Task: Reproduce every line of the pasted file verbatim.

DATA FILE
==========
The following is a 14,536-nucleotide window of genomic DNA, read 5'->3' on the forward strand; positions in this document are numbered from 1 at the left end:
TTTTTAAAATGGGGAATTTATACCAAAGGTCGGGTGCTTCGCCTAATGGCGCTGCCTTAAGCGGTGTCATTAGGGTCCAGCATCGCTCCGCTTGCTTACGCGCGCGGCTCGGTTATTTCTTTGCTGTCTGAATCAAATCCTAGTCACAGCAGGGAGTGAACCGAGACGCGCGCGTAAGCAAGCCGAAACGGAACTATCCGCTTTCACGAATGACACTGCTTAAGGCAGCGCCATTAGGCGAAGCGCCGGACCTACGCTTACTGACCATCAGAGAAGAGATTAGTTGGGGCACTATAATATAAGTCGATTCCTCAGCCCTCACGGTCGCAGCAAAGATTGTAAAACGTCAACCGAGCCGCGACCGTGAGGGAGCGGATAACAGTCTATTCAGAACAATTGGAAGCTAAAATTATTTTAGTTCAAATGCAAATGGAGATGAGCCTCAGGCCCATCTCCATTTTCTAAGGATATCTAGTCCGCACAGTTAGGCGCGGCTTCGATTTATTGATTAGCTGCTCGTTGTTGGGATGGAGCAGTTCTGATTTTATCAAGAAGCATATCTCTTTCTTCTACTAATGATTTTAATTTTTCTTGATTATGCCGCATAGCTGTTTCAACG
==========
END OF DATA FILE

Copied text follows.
The following is a 14,536-nucleotide window of genomic DNA, read 5'->3' on the forward strand; positions in this document are numbered from 1 at the left end:
TTTTTAAAATGGGGAATTTATACCAAAGGTCGGGTGCTTCGCCTAATGGCGCTGCCTTAAGCGGTGTCATTAGGGTCCAGCATCGCTCCGCTTGCTTACGCGCGCGGCTCGGTTATTTCTTTGCTGTCTGAATCAAATCCTAGTCACAGCAGGGAGTGAACCGAGACGCGCGCGTAAGCAAGCCGAAACGGAACTATCCGCTTTCACGAATGACACTGCTTAAGGCAGCGCCATTAGGCGAAGCGCCGGACCTACGCTTACTGACCATCAGAGAAGAGATTAGTTGGGGCACTATAATATAAGTCGATTCCTCAGCCCTCACGGTCGCAGCAAAGATTGTAAAACGTCAACCGAGCCGCGACCGTGAGGGAGCGGATAACAGTCTATTCAGAACAATTGGAAGCTAAAATTATTTTAGTTCAAATGCAAATGGAGATGAGCCTCAGGCCCATCTCCATTTTCTAAGGATATCTAGTCCGCACAGTTAGGCGCGGCTTCGATTTATTGATTAGCTGCTCGTTGTTGGGATGGAGCAGTTCTGATTTTATCAAGAAGCATATCTCTTTCTTCTACTAATGATTTTAATTTTTCTTGATTATGCCGCATAGCTGTTTCAACG